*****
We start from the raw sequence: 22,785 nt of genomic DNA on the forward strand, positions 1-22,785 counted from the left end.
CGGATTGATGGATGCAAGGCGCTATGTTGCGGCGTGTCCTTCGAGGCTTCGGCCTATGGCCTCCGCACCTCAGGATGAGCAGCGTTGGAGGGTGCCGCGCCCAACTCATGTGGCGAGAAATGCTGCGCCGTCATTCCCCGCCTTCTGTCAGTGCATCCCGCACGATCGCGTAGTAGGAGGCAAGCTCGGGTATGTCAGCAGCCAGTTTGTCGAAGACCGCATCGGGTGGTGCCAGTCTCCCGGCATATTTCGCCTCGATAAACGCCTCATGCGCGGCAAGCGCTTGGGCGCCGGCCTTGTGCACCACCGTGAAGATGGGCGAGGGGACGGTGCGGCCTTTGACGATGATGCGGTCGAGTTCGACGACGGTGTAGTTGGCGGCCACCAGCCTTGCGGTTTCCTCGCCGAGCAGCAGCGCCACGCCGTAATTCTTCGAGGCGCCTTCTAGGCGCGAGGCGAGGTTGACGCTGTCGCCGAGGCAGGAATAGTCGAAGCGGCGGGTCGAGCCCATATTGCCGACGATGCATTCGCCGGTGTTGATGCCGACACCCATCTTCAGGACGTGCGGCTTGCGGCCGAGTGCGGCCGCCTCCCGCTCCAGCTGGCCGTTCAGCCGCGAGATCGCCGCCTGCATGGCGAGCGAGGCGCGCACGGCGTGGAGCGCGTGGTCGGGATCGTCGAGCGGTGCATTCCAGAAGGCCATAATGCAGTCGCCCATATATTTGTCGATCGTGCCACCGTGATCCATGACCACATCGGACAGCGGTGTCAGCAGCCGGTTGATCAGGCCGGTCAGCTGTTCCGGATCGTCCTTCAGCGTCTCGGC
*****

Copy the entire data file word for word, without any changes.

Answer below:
We start from the raw sequence: 22,785 nt of genomic DNA on the forward strand, positions 1-22,785 counted from the left end.
CGGATTGATGGATGCAAGGCGCTATGTTGCGGCGTGTCCTTCGAGGCTTCGGCCTATGGCCTCCGCACCTCAGGATGAGCAGCGTTGGAGGGTGCCGCGCCCAACTCATGTGGCGAGAAATGCTGCGCCGTCATTCCCCGCCTTCTGTCAGTGCATCCCGCACGATCGCGTAGTAGGAGGCAAGCTCGGGTATGTCAGCAGCCAGTTTGTCGAAGACCGCATCGGGTGGTGCCAGTCTCCCGGCATATTTCGCCTCGATAAACGCCTCATGCGCGGCAAGCGCTTGGGCGCCGGCCTTGTGCACCACCGTGAAGATGGGCGAGGGGACGGTGCGGCCTTTGACGATGATGCGGTCGAGTTCGACGACGGTGTAGTTGGCGGCCACCAGCCTTGCGGTTTCCTCGCCGAGCAGCAGCGCCACGCCGTAATTCTTCGAGGCGCCTTCTAGGCGCGAGGCGAGGTTGACGCTGTCGCCGAGGCAGGAATAGTCGAAGCGGCGGGTCGAGCCCATATTGCCGACGATGCATTCGCCGGTGTTGATGCCGACACCCATCTTCAGGACGTGCGGCTTGCGGCCGAGTGCGGCCGCCTCCCGCTCCAGCTGGCCGTTCAGCCGCGAGATCGCCGCCTGCATGGCGAGCGAGGCGCGCACGGCGTGGAGCGCGTGGTCGGGATCGTCGAGCGGTGCATTCCAGAAGGCCATAATGCAGTCGCCCATATATTTGTCGATCGTGCCACCGTGATCCATGACCACATCGGACAGCGGTGTCAGCAGCCGGTTGATCAGGCCGGTCAGCTGTTCCGGATCGTCCTTCAGCGTCTCGGC